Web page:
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Post Holiday Hookups

Another holiday season has passed and a number of people may now be the owners of shinPS3y new tech  toys.  But what do you do when you need help setting up those new gadgets?  

Most products will have an official website with directions, tutorials and/or support forums where you can look for answers.  For example:

XBOX: http://www.xbox.com/en-US/games/tips/noviceguides/accessories.htm
Wii: http://www.nintendo.com/consumer/systems/wii/en_na/system.jsp
iPod/iPhone: http://www.apple.com/support/

But what if what they have on the site isn’t really what you need?  What if you just really want to see it done?  You could, of course, try doing a video search on Google.  There are a number of links to videos on hooking up various pieces of equipment, though some are definitely better than others.  One of my favorite "how to" sites, HowStuffWorks (http://www.howstuffworks.com/), was more concerned with how the gadgets work and not how to make them work.  (Reading about how your gadget does all of the fancy features it has when you can't get the darned thing to recognize it's connected to the PC/TV/etc. is neither good for one's holiday cheer nor one's blood pressure.)  One site that did have both tutorials and videos though was eHow (http://www.ehow.com/).  Among the myriad of other topics, there were a number of videos on how to hook up and use various electronic devices.

Web Page Readability

Magnifying_glassHave you ever thought to yourself "Golly, what a really valuable Web page, too bad it has so many panes, and sidebars, and animations, and advertisements, and widgets and...".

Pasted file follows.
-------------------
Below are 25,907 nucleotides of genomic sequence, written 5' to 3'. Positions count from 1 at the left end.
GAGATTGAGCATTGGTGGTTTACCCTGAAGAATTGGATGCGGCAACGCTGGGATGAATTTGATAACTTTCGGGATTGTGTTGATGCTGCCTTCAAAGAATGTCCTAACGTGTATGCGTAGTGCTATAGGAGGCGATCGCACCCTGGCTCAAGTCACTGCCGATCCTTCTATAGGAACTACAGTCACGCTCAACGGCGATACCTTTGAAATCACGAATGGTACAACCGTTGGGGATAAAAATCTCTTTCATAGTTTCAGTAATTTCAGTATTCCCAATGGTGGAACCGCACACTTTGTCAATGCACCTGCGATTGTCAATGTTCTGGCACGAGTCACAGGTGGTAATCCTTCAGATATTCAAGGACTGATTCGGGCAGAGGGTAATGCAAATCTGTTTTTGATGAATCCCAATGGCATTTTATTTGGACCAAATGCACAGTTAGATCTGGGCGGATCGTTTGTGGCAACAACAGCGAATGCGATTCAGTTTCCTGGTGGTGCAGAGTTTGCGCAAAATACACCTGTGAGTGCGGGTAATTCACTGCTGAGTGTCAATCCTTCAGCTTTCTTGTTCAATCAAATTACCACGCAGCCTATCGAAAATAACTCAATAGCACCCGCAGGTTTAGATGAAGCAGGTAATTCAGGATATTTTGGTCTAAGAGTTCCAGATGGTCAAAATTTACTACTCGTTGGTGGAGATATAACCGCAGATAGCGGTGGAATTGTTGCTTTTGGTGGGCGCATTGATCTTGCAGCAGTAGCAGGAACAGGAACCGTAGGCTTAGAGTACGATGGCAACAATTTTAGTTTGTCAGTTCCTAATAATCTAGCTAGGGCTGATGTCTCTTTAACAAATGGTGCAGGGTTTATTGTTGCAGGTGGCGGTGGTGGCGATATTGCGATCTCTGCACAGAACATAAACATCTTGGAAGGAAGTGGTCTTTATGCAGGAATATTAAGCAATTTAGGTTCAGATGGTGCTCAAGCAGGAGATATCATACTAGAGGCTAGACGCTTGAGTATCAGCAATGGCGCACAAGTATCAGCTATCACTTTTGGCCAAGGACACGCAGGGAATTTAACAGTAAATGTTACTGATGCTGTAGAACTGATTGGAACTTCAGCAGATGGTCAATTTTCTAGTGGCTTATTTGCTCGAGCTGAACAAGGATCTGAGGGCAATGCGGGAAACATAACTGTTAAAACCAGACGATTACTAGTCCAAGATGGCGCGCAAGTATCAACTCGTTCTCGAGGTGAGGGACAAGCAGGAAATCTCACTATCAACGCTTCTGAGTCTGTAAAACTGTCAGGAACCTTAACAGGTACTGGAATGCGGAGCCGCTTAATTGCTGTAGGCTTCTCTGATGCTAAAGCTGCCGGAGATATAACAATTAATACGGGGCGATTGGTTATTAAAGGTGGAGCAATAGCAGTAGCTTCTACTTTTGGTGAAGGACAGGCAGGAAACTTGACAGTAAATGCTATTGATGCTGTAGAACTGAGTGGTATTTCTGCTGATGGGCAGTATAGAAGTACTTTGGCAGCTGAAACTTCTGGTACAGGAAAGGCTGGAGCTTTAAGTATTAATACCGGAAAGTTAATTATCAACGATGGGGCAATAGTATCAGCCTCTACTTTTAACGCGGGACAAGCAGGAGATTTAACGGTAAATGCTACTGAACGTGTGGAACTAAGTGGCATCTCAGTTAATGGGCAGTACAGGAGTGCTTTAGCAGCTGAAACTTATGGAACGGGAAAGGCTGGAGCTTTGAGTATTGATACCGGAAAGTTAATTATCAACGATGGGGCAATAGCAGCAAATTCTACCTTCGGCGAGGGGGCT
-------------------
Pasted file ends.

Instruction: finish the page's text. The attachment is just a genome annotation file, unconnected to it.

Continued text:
I must say that to myself almost every day. Sometimes you just want to be able to read some text without all the busy, busy, noisy clutter that some Web sites seem to favor in their page designs.  

You should try the Arc90 Readability service. If you follow the easy instructions they provide, you can pare down even the most cluttered pages to just the main body of their text with just a single click. Simply choose a text display style (my favorite is Novel), a text size and a margin width, then drag the Readability shortcut to your browser's Favorites toolbar. The next time a much-too-busy page is making you cross eyed, just click your Readability shortcut to transform the page's main body into a quiet piece of readable text.

The Readability shortcut doesn't work with all pages, but when it does work it is truly useful. If it doesn't work, just click your browser's Reload button to revert to the original Web page. The makers of the Readability service call it an experiment, which I guess means it might go away when the experiment ends. I hope it never does because I already love this thing more than any new Web feature in recent years.